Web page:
Because the men don't pay for the rides, the bulk of the costs is passed on to others in the form of higher insurance rates. Taxpayers pick up part of the tab through Medi-Cal and other government programs.
Some in the industry say the two are abusing the system, using it as a free taxi service. But the men, who are friends, say they're just trying to get to a hospital for treatment of their chronic illnesses.
Calling 911 when there is no emergency is a crime and there is no law saying the men must be brought to a hospital, but ambulance officials err on the side of caution. They fear liability lawsuits such as a 1979 case in which a sick man called for an ambulance, was not picked up and died.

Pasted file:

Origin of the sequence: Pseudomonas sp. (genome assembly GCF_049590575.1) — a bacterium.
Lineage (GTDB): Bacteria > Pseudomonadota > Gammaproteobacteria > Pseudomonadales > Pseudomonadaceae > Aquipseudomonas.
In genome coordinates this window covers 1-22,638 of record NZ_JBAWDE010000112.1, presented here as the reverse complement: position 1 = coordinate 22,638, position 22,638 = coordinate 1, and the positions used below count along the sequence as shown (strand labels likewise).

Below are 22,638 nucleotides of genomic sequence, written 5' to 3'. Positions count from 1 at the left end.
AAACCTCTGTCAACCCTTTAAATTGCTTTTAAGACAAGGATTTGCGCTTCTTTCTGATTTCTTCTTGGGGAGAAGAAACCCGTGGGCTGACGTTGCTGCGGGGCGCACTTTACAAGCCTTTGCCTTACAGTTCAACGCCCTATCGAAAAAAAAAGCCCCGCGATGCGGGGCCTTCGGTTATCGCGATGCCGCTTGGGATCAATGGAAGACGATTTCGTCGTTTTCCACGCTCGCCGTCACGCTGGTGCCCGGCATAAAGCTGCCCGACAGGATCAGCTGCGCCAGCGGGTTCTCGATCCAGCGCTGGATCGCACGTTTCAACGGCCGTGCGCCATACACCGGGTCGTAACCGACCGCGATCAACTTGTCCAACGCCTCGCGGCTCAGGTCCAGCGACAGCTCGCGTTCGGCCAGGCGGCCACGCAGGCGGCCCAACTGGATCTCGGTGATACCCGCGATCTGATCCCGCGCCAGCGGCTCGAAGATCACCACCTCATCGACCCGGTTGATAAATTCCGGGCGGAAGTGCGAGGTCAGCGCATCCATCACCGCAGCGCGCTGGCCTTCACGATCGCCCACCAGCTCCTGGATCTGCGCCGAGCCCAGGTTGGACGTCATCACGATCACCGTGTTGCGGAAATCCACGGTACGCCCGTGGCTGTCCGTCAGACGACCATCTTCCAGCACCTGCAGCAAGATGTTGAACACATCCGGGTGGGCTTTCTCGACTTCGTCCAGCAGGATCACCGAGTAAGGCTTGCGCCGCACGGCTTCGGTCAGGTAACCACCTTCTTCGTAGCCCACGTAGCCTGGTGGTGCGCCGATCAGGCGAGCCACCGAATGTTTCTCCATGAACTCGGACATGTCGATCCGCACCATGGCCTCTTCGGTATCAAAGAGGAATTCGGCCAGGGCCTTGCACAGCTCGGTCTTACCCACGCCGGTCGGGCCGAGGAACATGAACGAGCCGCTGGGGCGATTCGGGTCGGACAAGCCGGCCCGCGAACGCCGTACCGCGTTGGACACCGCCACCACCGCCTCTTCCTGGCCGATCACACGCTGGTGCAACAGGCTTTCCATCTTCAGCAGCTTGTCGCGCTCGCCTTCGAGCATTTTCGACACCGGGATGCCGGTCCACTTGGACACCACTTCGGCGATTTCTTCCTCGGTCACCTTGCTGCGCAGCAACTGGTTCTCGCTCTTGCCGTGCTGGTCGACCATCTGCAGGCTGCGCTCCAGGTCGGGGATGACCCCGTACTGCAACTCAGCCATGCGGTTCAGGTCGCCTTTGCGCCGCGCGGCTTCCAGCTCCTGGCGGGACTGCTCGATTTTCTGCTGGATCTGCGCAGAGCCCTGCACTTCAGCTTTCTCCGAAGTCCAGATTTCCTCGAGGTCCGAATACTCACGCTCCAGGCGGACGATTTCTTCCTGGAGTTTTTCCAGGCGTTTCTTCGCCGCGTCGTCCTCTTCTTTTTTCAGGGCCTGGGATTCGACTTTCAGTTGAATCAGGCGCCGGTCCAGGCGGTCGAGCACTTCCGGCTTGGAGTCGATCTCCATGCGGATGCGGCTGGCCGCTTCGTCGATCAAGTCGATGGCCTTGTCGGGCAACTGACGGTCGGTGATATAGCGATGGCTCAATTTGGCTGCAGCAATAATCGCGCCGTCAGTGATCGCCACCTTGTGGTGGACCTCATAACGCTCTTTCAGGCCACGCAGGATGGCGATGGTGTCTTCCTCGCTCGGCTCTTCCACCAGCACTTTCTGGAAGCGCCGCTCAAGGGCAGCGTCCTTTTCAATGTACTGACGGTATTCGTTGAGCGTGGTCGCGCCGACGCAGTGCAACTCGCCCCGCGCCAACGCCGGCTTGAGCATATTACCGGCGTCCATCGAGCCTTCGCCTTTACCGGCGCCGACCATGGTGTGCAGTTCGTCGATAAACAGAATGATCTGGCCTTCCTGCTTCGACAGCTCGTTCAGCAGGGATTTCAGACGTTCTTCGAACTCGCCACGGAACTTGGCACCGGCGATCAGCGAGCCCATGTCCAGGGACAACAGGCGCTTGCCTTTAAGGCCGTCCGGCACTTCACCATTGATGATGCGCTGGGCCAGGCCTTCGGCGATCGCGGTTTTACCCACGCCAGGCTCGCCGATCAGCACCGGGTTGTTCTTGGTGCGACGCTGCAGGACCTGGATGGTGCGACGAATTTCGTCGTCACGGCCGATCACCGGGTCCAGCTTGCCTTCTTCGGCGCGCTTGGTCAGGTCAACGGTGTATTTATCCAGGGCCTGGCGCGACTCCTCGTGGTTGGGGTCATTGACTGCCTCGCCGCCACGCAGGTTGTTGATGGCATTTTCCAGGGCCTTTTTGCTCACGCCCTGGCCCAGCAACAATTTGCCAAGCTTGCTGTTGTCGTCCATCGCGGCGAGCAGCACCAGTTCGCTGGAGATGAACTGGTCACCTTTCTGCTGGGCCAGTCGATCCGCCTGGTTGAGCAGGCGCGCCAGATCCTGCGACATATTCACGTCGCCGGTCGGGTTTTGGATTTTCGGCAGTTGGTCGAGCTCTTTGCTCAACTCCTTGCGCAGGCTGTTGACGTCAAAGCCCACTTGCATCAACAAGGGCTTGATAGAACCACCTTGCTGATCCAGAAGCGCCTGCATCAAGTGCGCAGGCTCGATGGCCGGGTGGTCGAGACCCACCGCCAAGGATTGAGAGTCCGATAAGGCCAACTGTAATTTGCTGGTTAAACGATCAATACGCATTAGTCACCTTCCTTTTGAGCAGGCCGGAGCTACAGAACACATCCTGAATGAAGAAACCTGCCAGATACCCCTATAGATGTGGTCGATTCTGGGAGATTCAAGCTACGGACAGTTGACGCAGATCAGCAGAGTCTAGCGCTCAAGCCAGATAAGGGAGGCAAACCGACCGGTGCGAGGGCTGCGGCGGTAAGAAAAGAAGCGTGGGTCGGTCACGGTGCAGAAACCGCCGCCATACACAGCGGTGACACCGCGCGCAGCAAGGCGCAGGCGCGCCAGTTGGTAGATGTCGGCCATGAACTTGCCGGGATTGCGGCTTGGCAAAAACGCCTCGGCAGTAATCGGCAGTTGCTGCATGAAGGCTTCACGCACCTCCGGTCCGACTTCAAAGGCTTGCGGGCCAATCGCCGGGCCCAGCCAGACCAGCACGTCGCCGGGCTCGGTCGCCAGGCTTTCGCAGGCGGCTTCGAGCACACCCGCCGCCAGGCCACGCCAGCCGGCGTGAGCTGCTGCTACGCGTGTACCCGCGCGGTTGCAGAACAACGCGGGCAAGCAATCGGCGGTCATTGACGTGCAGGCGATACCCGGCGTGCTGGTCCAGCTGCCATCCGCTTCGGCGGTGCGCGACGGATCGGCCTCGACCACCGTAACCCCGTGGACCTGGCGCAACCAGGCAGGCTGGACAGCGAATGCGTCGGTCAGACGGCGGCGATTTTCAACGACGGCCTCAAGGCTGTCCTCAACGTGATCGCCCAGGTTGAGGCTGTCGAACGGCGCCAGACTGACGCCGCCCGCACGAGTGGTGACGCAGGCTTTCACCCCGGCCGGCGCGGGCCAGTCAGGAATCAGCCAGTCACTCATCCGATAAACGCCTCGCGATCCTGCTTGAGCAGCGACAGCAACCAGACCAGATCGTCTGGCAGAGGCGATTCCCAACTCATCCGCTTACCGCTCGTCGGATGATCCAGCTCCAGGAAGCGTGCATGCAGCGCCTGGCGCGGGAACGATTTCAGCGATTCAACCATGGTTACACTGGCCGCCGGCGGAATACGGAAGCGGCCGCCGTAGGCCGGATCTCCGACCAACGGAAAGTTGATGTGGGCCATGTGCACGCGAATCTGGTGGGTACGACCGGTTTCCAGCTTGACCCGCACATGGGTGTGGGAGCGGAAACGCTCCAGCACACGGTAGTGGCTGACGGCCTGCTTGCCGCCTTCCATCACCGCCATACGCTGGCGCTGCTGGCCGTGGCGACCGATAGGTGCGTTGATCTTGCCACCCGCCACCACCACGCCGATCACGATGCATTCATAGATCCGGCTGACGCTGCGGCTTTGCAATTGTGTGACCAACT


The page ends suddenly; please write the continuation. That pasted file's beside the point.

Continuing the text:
"We do not refuse any service," said Dan Lynch, Fresno County's emergency medical services director. "If they want to go to the hospital, we will take them. It's easier to take them than to take the time to talk them out of it."
Calling in sick
In 2011, Arana called an ambulance 710 times and McPeters 653 times. In the first 41 days of 2012, they have combined for 136 calls.
Sometimes the men call an ambulance, are brought to a hospital and walk away if they have to wait too long. Then they'll call 911 for a return ride later.
Lynch's office has sent notices to the men, demanding they stop abusing the 911 system. After sending one such notice to Arana last year, Lynch said, his office got an angry phone call from Arana.
In a taped phone conversation with Lynch's office, Arana is heard saying he didn't abuse the system and threatened to call his lawyer.
Read more here: http://www.fresnobee.com/2012/02/11/...#storylink=cpy